Yemen plunging into humanitarian crisis

While the devastating suicide bomb in the Yemeni capital Sana’a grabbed international headlines, the country’s ordinary people are increasingly fighting just to make ends meet. In a joint statement, a group of seven charities warned this week that 10 million Yemenis—44% of the population—are undernourished, with 5 million requiring emergency aid. The so-called Friends of Yemen gathering in the Saudi capital Riyadh this week is widely expected to concentrate on shoring up security and the fragile political transition the in the country. In their warning, the aid agencies—CARE, International Medical Corps, Islamic Relief, Merlin, Mercy Corps, Oxfam and Save the Children—say this focus is preventing action to alleviate poverty and hunger. They say malnutrition rates have doubled in Yemen since 2009, partly as a result of a surge in food and fuel prices. More than half a million Yemenis have fled their homes because of increased violence and the country is also coping nearly 300,000 refugees from Somalia and the Horn of Africa.

For the last two decades Yemen’s economy was largely driven by oil, and this is quickly running out. But with nearly 80% of government revenue still coming from oil, Yemenis are vulnerable to shifts in international commodity prices and domestic oil output, according to UK think-tank Chatham House. It said the 2011 political crisis created high levels of inflation and disrupted supplies of basic goods. “There is a need to reinforce existing social protection mechanisms and bolster humanitarian aid to ensure the availability of, and access to, basic commodities for the country’s most vulnerable people,” the report finds. (BBC News, IRIN, May 22; ABC News, May 21)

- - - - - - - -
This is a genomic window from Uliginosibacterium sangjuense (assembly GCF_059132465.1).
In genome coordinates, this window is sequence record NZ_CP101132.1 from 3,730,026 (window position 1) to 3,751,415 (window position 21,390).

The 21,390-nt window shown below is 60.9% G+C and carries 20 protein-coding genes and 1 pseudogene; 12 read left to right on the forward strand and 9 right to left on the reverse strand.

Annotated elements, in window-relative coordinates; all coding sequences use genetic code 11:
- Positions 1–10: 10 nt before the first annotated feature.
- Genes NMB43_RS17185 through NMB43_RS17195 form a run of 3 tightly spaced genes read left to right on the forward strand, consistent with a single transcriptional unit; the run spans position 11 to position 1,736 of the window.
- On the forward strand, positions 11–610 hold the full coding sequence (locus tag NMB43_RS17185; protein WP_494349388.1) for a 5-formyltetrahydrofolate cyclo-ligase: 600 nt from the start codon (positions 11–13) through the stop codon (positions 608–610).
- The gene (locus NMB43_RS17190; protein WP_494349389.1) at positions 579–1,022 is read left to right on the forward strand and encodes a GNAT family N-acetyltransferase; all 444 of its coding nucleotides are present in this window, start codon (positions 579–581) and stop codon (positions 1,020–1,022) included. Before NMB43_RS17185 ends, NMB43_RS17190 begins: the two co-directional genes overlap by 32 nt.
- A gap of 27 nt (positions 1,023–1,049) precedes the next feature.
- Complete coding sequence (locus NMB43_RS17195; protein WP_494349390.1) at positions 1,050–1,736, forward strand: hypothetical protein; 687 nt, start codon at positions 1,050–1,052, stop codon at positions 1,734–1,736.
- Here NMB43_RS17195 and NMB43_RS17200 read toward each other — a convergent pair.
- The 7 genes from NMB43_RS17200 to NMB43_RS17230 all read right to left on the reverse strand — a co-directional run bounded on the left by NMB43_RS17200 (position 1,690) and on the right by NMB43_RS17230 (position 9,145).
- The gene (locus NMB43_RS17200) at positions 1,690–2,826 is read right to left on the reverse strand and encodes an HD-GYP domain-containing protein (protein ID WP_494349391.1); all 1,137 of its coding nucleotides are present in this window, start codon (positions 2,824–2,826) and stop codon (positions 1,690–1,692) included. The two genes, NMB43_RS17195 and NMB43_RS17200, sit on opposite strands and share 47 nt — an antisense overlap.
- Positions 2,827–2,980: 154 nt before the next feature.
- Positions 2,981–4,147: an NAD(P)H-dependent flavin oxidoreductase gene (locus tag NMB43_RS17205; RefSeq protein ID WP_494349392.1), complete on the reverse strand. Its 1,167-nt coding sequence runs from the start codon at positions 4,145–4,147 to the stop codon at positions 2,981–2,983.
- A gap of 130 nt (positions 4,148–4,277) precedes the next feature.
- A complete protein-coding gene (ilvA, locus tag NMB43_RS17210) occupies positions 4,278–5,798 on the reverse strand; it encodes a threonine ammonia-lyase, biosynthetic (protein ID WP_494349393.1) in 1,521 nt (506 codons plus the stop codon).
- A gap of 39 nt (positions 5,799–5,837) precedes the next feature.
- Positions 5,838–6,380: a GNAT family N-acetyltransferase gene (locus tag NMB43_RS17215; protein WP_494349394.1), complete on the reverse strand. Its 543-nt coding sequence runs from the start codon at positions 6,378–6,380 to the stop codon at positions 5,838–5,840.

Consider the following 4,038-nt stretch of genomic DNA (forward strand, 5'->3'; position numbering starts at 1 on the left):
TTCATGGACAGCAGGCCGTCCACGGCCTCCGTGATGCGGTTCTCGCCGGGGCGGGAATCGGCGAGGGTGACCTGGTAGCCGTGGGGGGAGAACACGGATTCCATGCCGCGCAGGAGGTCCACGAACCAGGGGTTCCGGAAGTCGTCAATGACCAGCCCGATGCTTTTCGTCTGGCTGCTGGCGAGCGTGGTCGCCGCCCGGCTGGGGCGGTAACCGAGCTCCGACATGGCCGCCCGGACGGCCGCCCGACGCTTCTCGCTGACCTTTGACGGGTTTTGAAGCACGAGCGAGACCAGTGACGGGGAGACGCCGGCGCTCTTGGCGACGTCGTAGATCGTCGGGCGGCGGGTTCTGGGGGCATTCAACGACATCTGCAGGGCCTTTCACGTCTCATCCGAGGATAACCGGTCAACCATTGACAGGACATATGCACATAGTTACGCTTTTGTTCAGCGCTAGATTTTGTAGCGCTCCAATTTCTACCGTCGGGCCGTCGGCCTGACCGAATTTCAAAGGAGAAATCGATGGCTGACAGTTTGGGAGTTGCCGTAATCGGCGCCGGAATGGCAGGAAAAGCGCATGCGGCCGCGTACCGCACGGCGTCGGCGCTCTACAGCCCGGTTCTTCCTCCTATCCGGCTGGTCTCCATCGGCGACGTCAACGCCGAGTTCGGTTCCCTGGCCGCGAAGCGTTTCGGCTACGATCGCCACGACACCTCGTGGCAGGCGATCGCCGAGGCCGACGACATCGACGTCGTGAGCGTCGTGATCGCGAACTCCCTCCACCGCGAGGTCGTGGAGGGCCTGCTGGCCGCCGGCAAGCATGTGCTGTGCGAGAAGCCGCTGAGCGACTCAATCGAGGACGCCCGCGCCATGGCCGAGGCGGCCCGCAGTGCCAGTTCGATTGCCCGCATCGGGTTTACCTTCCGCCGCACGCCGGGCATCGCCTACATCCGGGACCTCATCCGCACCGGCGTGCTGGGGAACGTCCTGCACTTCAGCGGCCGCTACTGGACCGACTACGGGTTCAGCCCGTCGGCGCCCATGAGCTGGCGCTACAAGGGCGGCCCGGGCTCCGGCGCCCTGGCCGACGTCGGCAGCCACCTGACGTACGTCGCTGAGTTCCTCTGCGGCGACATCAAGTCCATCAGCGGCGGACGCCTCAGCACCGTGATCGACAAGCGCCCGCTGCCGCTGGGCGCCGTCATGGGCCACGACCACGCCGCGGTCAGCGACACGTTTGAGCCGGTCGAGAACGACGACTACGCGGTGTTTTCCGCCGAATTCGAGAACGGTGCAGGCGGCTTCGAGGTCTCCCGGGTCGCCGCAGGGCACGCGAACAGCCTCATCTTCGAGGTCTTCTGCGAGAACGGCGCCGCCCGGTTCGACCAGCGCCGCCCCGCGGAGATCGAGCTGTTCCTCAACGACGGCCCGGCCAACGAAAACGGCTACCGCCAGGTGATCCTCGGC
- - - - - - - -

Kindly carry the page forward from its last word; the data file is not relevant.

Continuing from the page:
See our last post on Yemen, the Arab revolutions, peak food, the global energy wars and the crisis of capitalism.

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